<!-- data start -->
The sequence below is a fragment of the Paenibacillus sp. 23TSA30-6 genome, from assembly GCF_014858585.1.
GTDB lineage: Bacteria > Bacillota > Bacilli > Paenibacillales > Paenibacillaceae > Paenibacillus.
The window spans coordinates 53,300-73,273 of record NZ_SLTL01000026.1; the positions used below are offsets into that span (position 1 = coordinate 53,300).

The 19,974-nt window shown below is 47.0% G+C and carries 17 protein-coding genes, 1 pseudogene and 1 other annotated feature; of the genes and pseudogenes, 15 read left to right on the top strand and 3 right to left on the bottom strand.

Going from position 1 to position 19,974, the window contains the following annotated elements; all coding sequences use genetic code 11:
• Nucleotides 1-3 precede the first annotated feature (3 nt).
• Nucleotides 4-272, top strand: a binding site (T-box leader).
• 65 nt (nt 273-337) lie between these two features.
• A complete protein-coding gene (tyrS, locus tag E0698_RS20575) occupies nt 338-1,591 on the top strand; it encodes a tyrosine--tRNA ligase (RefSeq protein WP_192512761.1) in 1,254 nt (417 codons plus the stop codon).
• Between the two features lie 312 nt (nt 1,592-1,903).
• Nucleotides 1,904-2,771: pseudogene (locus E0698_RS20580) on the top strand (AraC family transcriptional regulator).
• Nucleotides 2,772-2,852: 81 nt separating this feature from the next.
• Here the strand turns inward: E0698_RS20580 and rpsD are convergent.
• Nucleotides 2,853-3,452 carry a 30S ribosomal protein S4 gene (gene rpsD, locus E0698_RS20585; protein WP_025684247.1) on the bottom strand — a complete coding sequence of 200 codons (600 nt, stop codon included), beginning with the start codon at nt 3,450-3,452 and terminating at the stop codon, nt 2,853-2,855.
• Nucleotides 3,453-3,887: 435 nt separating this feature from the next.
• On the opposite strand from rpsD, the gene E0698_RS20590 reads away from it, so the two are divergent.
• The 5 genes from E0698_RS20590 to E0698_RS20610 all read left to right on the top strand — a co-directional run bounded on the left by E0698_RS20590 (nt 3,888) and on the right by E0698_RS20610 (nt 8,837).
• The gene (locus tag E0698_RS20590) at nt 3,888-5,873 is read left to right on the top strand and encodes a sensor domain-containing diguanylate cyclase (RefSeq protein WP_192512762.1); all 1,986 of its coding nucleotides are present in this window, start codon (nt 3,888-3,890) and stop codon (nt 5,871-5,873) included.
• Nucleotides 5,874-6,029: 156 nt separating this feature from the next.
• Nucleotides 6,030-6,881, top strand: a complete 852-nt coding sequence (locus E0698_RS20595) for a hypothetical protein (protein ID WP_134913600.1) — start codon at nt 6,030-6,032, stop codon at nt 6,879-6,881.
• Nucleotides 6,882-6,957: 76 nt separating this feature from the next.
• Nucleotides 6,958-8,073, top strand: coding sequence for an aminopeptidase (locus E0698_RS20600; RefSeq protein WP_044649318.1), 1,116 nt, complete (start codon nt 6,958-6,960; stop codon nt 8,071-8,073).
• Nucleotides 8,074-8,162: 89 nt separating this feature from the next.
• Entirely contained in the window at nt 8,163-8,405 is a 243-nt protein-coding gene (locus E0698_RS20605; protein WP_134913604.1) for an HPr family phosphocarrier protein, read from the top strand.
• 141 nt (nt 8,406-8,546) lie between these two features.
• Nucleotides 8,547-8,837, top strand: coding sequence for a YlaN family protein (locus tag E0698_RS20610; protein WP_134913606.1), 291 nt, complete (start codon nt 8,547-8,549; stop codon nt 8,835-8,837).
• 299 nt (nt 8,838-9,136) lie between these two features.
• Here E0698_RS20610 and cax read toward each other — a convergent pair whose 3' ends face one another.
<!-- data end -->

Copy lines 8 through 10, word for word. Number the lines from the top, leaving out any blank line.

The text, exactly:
• 65 nt (nt 273-337) lie between these two features.
• A complete protein-coding gene (tyrS, locus tag E0698_RS20575) occupies nt 338-1,591 on the top strand; it encodes a tyrosine--tRNA ligase (RefSeq protein WP_192512761.1) in 1,254 nt (417 codons plus the stop codon).
• Between the two features lie 312 nt (nt 1,592-1,903).